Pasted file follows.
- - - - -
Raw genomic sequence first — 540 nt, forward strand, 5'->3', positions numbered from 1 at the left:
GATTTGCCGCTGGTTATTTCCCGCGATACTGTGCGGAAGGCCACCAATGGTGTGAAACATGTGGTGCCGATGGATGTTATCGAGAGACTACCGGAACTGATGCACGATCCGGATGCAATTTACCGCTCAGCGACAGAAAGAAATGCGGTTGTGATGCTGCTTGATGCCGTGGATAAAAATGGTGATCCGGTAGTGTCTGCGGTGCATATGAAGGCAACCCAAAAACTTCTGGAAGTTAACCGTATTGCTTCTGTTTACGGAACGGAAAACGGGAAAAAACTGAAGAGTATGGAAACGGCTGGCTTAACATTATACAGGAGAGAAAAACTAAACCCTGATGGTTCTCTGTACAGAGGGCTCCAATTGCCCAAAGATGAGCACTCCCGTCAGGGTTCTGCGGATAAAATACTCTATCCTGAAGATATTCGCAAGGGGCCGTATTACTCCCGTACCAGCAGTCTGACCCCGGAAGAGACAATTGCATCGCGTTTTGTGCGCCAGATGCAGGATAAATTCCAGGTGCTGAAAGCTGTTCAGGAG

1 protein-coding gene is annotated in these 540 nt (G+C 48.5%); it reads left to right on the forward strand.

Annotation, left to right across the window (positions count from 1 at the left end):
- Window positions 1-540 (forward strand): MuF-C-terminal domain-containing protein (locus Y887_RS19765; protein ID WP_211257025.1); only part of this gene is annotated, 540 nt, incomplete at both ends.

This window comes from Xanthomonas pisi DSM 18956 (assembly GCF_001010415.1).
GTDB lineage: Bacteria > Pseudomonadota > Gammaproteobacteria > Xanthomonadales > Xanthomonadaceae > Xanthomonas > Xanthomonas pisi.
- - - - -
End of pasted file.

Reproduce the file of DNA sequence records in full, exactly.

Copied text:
Raw genomic sequence first — 540 nt, forward strand, 5'->3', positions numbered from 1 at the left:
GATTTGCCGCTGGTTATTTCCCGCGATACTGTGCGGAAGGCCACCAATGGTGTGAAACATGTGGTGCCGATGGATGTTATCGAGAGACTACCGGAACTGATGCACGATCCGGATGCAATTTACCGCTCAGCGACAGAAAGAAATGCGGTTGTGATGCTGCTTGATGCCGTGGATAAAAATGGTGATCCGGTAGTGTCTGCGGTGCATATGAAGGCAACCCAAAAACTTCTGGAAGTTAACCGTATTGCTTCTGTTTACGGAACGGAAAACGGGAAAAAACTGAAGAGTATGGAAACGGCTGGCTTAACATTATACAGGAGAGAAAAACTAAACCCTGATGGTTCTCTGTACAGAGGGCTCCAATTGCCCAAAGATGAGCACTCCCGTCAGGGTTCTGCGGATAAAATACTCTATCCTGAAGATATTCGCAAGGGGCCGTATTACTCCCGTACCAGCAGTCTGACCCCGGAAGAGACAATTGCATCGCGTTTTGTGCGCCAGATGCAGGATAAATTCCAGGTGCTGAAAGCTGTTCAGGAG

1 protein-coding gene is annotated in these 540 nt (G+C 48.5%); it reads left to right on the forward strand.

Annotation, left to right across the window (positions count from 1 at the left end):
- Window positions 1-540 (forward strand): MuF-C-terminal domain-containing protein (locus Y887_RS19765; protein ID WP_211257025.1); only part of this gene is annotated, 540 nt, incomplete at both ends.

This window comes from Xanthomonas pisi DSM 18956 (assembly GCF_001010415.1).
GTDB lineage: Bacteria > Pseudomonadota > Gammaproteobacteria > Xanthomonadales > Xanthomonadaceae > Xanthomonas > Xanthomonas pisi.